When I get called-in to work with SMEs and Start-ups as a trouble-shooter, I invariably get told, in some detail, what they think the problems are. But often, what I am getting told, is what the symptoms of the problems are.
In a way, I need to adopt an approach that is like the diagnostic approach that a doctor needs to undertake to find out the cause of some illness. There is a need to get to the root cause of the problem. Investigating the symptoms is useful, and confirms what they are, but it is not always going to give the solution to the problem.
There is a fine balance between investigating a problem to the extent that it is understood, and what I would call ‘tunnelling’ – digging in too deep and getting lost in the detail.
Once a problem has been understood enough, it’s wise to look up and see what the solution is likely to look like. It gives a much better chance of finding a viable solution and getting people on-board quickly. And looking for the solution needs to be within context: the context of the real Business Strategy.
When I ask, “what is your overall strategy?”, I have sometimes got trite answers such as: “read the documents” or “of what relevance is that?”. The reality is, that in a fast-moving world, any historical ‘strategic’ documentation can be out of date quickly, particularly if it was originally done primarily for ‘marketing’ or investment purposes and has not been updated.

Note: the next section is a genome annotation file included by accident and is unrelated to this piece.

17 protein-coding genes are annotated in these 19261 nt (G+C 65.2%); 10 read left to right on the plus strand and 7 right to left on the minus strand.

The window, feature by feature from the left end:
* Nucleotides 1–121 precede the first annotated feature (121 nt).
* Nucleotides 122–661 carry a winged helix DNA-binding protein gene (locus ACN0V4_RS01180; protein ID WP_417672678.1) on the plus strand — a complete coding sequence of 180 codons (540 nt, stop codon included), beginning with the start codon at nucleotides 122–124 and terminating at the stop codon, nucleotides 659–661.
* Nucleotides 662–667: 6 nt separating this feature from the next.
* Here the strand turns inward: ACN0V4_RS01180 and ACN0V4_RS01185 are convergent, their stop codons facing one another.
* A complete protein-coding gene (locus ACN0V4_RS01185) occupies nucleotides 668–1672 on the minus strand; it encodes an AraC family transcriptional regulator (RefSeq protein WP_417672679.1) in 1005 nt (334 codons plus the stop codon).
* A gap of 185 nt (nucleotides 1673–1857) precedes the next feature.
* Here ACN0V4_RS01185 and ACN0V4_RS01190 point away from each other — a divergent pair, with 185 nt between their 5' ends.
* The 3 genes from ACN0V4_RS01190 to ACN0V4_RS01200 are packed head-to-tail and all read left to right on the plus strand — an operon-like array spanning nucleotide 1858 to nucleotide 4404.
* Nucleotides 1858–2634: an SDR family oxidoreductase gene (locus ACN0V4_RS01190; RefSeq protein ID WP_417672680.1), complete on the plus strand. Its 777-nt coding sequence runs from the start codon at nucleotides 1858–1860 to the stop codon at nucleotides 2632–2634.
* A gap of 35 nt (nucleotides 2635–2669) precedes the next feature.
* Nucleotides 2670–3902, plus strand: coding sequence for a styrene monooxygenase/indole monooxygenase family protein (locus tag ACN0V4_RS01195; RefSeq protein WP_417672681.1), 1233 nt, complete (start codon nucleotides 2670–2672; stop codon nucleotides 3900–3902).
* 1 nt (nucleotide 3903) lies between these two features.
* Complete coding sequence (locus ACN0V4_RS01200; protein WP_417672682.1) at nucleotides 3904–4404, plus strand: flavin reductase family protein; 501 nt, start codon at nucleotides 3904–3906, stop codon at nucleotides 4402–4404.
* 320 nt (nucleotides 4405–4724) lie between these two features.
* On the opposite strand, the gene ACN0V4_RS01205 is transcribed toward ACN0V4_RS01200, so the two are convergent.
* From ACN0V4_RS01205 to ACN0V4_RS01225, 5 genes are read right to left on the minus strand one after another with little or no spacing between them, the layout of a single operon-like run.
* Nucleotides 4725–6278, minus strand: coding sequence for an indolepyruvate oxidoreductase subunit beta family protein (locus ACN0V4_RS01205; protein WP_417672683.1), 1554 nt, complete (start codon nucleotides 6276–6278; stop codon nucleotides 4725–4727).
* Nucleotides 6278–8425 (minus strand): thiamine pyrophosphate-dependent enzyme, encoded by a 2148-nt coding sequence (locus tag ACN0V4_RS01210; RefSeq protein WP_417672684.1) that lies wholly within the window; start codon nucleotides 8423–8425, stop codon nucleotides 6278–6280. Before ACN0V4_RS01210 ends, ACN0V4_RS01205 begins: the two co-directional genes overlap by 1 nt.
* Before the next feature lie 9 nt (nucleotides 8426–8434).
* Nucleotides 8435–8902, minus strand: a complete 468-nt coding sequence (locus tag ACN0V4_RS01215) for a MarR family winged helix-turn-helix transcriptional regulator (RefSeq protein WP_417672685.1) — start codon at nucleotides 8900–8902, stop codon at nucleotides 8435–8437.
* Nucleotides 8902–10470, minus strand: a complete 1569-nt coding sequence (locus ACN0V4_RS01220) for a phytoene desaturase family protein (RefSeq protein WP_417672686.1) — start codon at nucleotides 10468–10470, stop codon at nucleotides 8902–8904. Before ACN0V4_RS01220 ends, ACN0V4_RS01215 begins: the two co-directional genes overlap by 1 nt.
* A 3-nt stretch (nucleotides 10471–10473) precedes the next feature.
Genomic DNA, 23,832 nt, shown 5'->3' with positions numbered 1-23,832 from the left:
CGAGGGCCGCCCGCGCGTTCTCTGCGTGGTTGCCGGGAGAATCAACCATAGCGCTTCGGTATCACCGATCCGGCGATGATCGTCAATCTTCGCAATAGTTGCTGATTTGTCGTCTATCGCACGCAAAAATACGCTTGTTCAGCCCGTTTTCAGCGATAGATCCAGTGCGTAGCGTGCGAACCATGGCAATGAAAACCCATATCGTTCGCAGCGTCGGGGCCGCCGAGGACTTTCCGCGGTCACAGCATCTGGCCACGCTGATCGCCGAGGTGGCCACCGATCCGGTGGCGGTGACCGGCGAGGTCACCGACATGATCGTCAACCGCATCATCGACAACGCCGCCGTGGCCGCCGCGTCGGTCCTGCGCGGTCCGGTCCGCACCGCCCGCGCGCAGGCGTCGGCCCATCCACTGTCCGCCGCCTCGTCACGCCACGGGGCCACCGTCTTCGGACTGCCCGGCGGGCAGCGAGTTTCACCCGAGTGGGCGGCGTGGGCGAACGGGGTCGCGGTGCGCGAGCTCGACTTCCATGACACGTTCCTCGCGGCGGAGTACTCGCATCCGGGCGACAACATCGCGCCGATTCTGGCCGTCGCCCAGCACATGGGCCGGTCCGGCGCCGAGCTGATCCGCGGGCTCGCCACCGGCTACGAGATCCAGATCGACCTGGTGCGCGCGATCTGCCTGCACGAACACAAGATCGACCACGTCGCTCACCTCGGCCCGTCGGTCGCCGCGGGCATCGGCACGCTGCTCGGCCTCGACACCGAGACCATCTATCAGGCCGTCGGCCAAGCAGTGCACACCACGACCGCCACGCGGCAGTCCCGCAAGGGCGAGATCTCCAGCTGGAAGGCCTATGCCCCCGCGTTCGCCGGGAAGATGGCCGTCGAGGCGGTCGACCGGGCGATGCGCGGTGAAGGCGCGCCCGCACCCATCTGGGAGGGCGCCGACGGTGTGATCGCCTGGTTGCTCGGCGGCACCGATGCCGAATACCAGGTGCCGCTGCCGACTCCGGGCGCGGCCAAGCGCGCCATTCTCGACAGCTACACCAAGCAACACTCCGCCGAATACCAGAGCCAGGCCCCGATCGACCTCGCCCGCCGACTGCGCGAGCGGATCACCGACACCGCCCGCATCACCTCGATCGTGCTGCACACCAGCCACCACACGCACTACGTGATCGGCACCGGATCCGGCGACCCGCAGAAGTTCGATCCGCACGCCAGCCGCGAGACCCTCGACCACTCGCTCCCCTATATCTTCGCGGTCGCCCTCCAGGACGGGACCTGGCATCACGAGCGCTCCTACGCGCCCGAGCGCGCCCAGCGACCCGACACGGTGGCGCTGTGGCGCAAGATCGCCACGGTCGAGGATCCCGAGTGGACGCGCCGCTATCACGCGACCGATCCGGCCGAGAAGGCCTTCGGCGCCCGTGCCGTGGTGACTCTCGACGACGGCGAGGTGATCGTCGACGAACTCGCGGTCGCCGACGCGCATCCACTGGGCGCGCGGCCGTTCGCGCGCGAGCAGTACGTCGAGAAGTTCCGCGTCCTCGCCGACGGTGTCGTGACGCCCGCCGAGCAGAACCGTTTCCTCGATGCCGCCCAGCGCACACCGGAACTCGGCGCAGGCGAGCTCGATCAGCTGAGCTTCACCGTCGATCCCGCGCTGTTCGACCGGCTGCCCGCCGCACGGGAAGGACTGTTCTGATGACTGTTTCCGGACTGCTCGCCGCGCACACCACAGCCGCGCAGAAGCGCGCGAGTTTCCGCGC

Asking directors and senior managers what their Business Strategy is, can also be very insightful.
One of the main purposes of a Business Strategy is to provide a simple, high level road map of what the company stands for and where it is going.
If the senior management of a company can only refer to and read from documents to relate that strategy, it indicates some potential issues: the strategy is not what they are following, the strategy is too complex to articulate and/ or follow, or it is too detailed to actually be useful as a strategy.
Another factor is the different directions that directors follow. I’ve listened to more than a few directors describe pretty much different strategies – within the same organisations!
Problem solving requires: understanding the problem, understanding the Strategic Context of the problem, and finding the solution(s) within that context.
There’s a great statement I once heard, “don’t just fix the problem right, fix the right problem”.
This diagram shows the umbrella concept of Strategic Context. Focus on what’s underneath the umbrella, not outside of it.
If you don’t know what your strategic umbrella is, how do you know whether your problem is inside it or outside of it?
This may all sound a little complex and long-winded to do. However, it’s far from it: the effort spent in establishing or re-establishing your Strategic Context can be minimal compared to going down one or more irrelevant ‘blind-alleys’ or, in the case of some companies, going out of business.
Another important aspect of having a Business Strategy, is making sure that it is relevant – and good Corporate Governance should ensure that it is kept relevant.
The mind-map shows the areas that are necessary to establish good Strategic Context.